National Lightning Safety Awareness Week was started in 2001 to call attention to this underrated killer. Since then, U.S. lightning fatalities have dropped from about 50 per year to about 30. This reduction in fatalities is largely due to greater awareness of the lightning danger, and people seeking safety when thunderstorms threaten. During National Lightning Safety Awareness Week (June 24-30), we encourage you to learn more about lightning and lightning safety.
There are two main types of lighting:
- Intra-cloud lightning is an electrical discharge between oppositely charged areas within the thunderstorm cloud.
- Cloud-to-ground lightning is a discharge between opposite charges in the cloud and on the ground. Cloud-to-ground lightning can either occur between negative charges in the cloud and positive charges on the ground (a negative flash) or between positive charges in the cloud and negative charges on the ground (a positive flash).
You can protect yourself from risk even if you are caught outdoors when lightning is close by.
Safety precautions outdoors
- If the weather forecast calls for thunderstorms, postpone your trip or activity.
- Remember: When thunder roars, go indoors. Find a safe, enclosed shelter.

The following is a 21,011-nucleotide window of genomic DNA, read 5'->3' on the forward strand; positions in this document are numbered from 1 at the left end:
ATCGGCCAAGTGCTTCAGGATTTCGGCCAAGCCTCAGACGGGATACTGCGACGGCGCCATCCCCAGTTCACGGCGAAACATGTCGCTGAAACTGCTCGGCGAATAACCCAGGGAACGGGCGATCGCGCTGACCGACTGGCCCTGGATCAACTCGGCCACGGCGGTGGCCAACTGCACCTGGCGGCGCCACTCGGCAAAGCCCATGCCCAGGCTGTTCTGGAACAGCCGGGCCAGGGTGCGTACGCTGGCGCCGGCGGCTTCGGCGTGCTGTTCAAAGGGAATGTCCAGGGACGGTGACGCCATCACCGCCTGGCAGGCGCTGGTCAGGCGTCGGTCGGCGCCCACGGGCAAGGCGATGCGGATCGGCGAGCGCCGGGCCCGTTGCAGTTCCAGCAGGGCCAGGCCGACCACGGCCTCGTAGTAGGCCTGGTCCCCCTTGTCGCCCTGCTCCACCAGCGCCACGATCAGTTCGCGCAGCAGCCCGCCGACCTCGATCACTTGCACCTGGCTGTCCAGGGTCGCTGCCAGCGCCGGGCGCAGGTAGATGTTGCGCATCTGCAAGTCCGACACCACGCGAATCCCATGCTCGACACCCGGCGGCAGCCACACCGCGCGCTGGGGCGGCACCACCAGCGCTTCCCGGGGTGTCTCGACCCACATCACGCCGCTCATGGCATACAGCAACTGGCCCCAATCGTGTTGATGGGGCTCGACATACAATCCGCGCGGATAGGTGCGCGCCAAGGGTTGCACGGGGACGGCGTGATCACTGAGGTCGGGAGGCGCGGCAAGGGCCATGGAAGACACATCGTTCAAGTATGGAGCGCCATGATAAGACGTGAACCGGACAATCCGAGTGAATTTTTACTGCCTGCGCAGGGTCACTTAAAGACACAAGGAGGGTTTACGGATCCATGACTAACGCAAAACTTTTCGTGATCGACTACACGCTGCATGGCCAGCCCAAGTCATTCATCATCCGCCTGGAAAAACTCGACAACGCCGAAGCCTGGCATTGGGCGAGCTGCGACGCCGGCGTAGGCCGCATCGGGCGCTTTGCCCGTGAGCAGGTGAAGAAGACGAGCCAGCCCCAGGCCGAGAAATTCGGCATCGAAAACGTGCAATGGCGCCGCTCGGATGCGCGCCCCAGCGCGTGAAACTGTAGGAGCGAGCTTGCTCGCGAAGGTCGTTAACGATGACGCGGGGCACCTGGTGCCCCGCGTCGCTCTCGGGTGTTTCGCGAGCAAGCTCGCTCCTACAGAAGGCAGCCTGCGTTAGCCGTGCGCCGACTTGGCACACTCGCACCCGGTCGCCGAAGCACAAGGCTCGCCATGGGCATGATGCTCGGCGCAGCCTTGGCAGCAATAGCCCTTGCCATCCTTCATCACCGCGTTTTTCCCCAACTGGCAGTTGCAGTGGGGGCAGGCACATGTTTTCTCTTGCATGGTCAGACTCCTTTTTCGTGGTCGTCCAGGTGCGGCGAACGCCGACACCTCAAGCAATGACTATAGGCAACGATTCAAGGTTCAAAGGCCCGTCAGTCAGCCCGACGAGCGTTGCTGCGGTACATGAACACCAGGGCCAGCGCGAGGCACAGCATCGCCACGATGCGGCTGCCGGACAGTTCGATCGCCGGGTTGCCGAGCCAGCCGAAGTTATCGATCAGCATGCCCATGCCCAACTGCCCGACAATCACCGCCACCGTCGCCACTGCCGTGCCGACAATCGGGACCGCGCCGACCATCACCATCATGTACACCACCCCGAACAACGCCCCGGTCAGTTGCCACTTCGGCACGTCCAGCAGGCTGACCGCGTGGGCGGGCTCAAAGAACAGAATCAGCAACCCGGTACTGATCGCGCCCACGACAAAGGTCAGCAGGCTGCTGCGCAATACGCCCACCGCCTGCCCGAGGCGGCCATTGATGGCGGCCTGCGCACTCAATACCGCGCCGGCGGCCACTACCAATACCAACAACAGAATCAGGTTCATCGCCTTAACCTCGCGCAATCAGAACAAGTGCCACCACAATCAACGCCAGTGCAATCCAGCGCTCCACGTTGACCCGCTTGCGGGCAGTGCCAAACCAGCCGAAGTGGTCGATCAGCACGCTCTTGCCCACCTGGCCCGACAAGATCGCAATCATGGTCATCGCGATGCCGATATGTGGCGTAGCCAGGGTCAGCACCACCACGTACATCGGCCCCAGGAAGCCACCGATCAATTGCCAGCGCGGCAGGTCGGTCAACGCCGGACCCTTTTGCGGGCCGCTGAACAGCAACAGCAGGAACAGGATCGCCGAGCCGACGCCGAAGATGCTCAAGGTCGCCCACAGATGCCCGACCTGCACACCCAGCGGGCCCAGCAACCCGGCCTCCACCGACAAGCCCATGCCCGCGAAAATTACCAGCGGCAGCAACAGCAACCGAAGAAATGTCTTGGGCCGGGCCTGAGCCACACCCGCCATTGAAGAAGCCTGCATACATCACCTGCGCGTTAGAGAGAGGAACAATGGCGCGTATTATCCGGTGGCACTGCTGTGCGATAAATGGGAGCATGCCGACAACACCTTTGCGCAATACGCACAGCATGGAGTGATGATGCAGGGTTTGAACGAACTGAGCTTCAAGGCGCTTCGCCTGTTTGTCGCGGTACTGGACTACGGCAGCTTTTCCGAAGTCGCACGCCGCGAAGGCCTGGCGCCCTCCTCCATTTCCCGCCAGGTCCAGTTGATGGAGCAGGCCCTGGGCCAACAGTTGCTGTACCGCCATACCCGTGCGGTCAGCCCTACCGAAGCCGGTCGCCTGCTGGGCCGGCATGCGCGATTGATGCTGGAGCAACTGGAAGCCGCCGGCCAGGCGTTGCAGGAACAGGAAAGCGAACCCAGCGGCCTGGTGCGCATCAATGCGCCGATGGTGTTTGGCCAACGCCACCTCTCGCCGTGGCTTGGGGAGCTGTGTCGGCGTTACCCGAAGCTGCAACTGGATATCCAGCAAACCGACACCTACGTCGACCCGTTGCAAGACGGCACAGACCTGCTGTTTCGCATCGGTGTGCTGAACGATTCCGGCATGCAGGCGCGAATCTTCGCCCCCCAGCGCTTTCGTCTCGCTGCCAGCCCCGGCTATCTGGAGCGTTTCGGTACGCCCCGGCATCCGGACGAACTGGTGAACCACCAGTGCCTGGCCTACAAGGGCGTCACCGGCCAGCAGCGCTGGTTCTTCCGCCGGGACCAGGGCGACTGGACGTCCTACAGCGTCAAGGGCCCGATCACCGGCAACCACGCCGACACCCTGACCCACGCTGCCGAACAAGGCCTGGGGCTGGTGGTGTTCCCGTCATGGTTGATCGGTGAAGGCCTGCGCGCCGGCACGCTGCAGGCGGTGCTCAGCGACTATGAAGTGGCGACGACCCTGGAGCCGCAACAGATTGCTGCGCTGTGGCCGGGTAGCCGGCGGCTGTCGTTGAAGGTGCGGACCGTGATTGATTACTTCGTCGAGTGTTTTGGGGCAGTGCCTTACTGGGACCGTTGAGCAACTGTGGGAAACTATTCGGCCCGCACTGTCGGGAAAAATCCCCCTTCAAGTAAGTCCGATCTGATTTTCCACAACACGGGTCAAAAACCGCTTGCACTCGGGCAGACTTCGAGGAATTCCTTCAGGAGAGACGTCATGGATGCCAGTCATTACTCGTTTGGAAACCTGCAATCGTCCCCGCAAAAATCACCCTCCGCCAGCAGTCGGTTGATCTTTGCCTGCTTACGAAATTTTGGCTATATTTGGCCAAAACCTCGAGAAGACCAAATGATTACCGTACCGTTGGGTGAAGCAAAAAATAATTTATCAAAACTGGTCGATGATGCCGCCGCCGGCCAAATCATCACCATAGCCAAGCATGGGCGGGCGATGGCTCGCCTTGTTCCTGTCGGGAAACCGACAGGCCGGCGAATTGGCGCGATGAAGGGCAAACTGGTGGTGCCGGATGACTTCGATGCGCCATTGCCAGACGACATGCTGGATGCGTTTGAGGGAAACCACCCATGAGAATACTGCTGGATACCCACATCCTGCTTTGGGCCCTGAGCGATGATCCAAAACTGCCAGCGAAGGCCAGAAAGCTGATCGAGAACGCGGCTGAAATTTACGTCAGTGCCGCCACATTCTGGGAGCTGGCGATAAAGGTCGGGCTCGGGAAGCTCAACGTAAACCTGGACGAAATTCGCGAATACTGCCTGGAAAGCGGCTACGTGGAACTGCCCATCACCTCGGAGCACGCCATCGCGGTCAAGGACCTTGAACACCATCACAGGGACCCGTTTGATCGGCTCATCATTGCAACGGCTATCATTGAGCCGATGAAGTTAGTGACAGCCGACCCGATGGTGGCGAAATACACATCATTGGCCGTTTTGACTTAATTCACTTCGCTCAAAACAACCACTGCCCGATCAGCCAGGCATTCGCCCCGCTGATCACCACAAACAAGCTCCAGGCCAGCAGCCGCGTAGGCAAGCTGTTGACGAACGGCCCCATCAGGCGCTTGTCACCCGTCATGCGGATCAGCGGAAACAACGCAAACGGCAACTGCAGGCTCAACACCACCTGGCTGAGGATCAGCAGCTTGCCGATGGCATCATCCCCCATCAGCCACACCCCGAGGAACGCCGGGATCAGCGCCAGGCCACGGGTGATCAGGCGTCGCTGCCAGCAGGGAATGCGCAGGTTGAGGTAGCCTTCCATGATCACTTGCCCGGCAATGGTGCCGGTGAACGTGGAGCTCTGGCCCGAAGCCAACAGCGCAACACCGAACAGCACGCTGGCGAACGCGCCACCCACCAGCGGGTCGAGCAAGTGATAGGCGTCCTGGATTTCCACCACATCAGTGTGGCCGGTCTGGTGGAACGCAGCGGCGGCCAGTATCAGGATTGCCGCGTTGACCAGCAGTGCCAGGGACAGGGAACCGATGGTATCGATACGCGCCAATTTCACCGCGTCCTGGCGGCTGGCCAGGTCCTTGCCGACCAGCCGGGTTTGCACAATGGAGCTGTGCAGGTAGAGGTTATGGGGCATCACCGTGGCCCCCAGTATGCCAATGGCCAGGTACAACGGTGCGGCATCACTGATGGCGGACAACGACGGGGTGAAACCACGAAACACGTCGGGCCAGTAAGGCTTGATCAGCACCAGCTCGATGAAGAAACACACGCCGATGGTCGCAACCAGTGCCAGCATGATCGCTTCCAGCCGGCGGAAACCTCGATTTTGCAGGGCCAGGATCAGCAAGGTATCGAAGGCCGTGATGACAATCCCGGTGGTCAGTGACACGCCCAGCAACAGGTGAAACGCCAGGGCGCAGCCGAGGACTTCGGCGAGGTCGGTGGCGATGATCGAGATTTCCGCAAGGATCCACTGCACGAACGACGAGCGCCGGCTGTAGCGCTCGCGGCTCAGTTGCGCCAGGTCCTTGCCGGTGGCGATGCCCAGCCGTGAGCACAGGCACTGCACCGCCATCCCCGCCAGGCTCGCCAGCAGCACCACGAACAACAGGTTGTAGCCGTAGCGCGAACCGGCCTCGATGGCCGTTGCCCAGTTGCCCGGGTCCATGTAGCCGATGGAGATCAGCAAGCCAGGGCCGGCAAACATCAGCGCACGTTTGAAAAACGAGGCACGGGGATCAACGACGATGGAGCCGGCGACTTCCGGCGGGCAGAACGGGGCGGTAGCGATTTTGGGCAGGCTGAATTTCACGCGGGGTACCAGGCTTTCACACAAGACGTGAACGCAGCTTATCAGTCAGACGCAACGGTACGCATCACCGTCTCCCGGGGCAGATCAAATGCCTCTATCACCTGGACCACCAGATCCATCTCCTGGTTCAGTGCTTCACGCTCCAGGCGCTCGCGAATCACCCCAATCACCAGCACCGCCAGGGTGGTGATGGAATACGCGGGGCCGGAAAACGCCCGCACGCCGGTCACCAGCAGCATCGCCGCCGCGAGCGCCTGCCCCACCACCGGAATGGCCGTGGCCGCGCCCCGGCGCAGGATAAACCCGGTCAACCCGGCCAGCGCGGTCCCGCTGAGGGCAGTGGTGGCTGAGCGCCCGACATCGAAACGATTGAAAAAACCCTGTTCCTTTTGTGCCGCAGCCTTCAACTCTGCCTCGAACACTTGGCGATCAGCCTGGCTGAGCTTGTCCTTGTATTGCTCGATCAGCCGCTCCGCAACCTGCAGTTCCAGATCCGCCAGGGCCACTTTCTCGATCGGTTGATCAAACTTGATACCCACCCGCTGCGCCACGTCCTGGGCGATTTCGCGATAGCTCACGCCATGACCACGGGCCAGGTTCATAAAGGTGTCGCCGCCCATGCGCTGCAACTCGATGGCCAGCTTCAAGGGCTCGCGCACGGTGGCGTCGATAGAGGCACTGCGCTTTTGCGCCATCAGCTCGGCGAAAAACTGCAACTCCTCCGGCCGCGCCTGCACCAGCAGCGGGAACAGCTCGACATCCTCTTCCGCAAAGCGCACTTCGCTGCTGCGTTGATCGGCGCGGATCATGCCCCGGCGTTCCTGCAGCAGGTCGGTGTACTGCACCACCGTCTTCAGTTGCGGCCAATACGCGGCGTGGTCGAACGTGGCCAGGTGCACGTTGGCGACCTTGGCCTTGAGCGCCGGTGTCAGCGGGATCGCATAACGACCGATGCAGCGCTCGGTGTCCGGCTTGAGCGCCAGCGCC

- The main lightning safety guide is the 30-30 rule. After you see lightning, start counting to 30. If you hear thunder before you reach 30, go indoors. Suspend activities for at least 30 minutes after the last clap of thunder.
- If no shelter is available, crouch low, with as little of your body touching the ground as possible. Lightning causes electric currents along the top of the ground that can be deadly over 100 feet away.
- Stay away from concrete floors or walls. Lightning can travel through any metal wires or bars in concrete walls or flooring.
Although you should move into a non-concrete structure if possible, being indoors does not automatically protect you from lightning. In fact, about one-third of lightning-strike injuries occur indoors.
Safety precautions indoors
- Avoid water during a thunderstorm. Lightning can travel through plumbing.
- Avoid electronic equipment of all types. Lightning can travel through electrical systems and radio and television reception systems.
- Avoid corded phones. However, cordless or cellular phones are safe to use during a storm.
- Avoid concrete floors and walls.
For additional lightning safety tips, visit the Centers for Disease Control and Prevention’s website.